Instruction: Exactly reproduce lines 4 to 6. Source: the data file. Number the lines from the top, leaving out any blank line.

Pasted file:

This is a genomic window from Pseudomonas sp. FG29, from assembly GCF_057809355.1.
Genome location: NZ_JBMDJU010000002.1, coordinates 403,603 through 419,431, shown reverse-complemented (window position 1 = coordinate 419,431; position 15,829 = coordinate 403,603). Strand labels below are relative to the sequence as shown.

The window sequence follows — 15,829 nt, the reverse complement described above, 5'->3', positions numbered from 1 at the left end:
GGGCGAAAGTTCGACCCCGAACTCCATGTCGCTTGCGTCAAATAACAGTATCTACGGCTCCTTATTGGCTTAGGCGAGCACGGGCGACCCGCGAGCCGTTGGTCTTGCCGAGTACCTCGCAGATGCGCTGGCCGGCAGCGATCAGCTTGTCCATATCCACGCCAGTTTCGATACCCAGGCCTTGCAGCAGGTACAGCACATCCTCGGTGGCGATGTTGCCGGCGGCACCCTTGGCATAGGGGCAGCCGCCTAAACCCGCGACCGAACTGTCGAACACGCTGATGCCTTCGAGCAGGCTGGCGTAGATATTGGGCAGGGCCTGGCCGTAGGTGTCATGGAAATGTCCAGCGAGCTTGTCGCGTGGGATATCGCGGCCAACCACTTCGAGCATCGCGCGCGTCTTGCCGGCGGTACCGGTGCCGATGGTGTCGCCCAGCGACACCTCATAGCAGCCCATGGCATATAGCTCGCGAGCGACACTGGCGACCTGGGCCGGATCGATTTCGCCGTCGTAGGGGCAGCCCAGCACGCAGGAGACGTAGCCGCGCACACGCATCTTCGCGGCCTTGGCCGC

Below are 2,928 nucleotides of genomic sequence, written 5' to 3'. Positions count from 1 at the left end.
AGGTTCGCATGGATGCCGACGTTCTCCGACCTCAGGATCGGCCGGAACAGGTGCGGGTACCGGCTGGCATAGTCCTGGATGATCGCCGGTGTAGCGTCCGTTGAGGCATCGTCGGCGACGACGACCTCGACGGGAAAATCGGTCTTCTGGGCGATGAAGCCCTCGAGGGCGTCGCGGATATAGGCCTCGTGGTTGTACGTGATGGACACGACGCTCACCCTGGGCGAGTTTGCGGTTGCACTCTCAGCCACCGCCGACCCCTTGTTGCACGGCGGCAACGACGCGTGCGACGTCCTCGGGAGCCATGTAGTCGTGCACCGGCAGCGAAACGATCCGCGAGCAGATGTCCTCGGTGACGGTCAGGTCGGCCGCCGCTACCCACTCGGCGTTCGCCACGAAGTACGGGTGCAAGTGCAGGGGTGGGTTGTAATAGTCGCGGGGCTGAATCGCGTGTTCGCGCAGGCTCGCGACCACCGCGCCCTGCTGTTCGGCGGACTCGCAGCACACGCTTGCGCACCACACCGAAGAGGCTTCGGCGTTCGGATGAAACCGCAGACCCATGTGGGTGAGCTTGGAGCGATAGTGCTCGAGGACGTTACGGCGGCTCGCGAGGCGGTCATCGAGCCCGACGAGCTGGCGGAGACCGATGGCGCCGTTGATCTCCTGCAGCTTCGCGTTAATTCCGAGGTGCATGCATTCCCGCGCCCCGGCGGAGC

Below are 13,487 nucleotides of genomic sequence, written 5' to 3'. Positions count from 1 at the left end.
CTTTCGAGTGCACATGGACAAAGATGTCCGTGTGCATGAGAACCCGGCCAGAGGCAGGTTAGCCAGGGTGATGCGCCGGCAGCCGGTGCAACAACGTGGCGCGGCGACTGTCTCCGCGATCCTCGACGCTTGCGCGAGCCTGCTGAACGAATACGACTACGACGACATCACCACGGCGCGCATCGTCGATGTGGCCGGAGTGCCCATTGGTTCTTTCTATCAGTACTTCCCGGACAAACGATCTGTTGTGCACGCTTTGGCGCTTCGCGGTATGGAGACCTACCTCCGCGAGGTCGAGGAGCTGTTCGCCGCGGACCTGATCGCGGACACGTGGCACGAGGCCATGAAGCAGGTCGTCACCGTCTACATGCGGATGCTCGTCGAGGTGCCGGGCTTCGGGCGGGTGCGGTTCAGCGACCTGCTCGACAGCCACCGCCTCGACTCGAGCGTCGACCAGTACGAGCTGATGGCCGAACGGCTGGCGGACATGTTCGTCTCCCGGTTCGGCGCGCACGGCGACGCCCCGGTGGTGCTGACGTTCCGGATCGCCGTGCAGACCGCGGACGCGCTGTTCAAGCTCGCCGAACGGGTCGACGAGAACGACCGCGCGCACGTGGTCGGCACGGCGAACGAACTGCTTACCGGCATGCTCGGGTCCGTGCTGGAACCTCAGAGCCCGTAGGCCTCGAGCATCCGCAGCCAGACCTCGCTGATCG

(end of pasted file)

GGGCGAAAGTTCGACCCCGAACTCCATGTCGCTTGCGTCAAATAACAGTATCTACGGCTCCTTATTGGCTTAGGCGAGCACGGGCGACCCGCGAGCCGTTGGTCTTGCCGAGTACCTCGCAGATGCGCTGGCCGGCAGCGATCAGCTTGTCCATATCCACGCCAGTTTCGATACCCAGGCCTTGCAGCAGGTACAGCACATCCTCGGTGGCGATGTTGCCGGCGGCACCCTTGGCATAGGGGCAGCCGCCTAAACCCGCGACCGAACTGTCGAACACGCTGATGCCTTCGAGCAGGCTGGCGTAGATATTGGGCAGGGCCTGGCCGTAGGTGTCATGGAAATGTCCAGCGAGCTTGTCGCGTGGGATATCGCGGCCAACCACTTCGAGCATCGCGCGCGTCTTGCCGGCGGTACCGGTGCCGATGGTGTCGCCCAGCGACACCTCATAGCAGCCCATGGCATATAGCTCGCGAGCGACACTGGCGACCTGGGCCGGATCGATTTCGCCGTCGTAGGGGCAGCCCAGCACGCAGGAGACGTAGCCGCGCACACGCATCTTCGCGGCCTTGGCCGC

Below are 2,928 nucleotides of genomic sequence, written 5' to 3'. Positions count from 1 at the left end.
AGGTTCGCATGGATGCCGACGTTCTCCGACCTCAGGATCGGCCGGAACAGGTGCGGGTACCGGCTGGCATAGTCCTGGATGATCGCCGGTGTAGCGTCCGTTGAGGCATCGTCGGCGACGACGACCTCGACGGGAAAATCGGTCTTCTGGGCGATGAAGCCCTCGAGGGCGTCGCGGATATAGGCCTCGTGGTTGTACGTGATGGACACGACGCTCACCCTGGGCGAGTTTGCGGTTGCACTCTCAGCCACCGCCGACCCCTTGTTGCACGGCGGCAACGACGCGTGCGACGTCCTCGGGAGCCATGTAGTCGTGCACCGGCAGCGAAACGATCCGCGAGCAGATGTCCTCGGTGACGGTCAGGTCGGCCGCCGCTACCCACTCGGCGTTCGCCACGAAGTACGGGTGCAAGTGCAGGGGTGGGTTGTAATAGTCGCGGGGCTGAATCGCGTGTTCGCGCAGGCTCGCGACCACCGCGCCCTGCTGTTCGGCGGACTCGCAGCACACGCTTGCGCACCACACCGAAGAGGCTTCGGCGTTCGGATGAAACCGCAGACCCATGTGGGTGAGCTTGGAGCGATAGTGCTCGAGGACGTTACGGCGGCTCGCGAGGCGGTCATCGAGCCCGACGAGCTGGCGGAGACCGATGGCGCCGTTGATCTCCTGCAGCTTCGCGTTAATTCCGAGGTGCATGCATTCCCGCGCCCCGGCGGAGC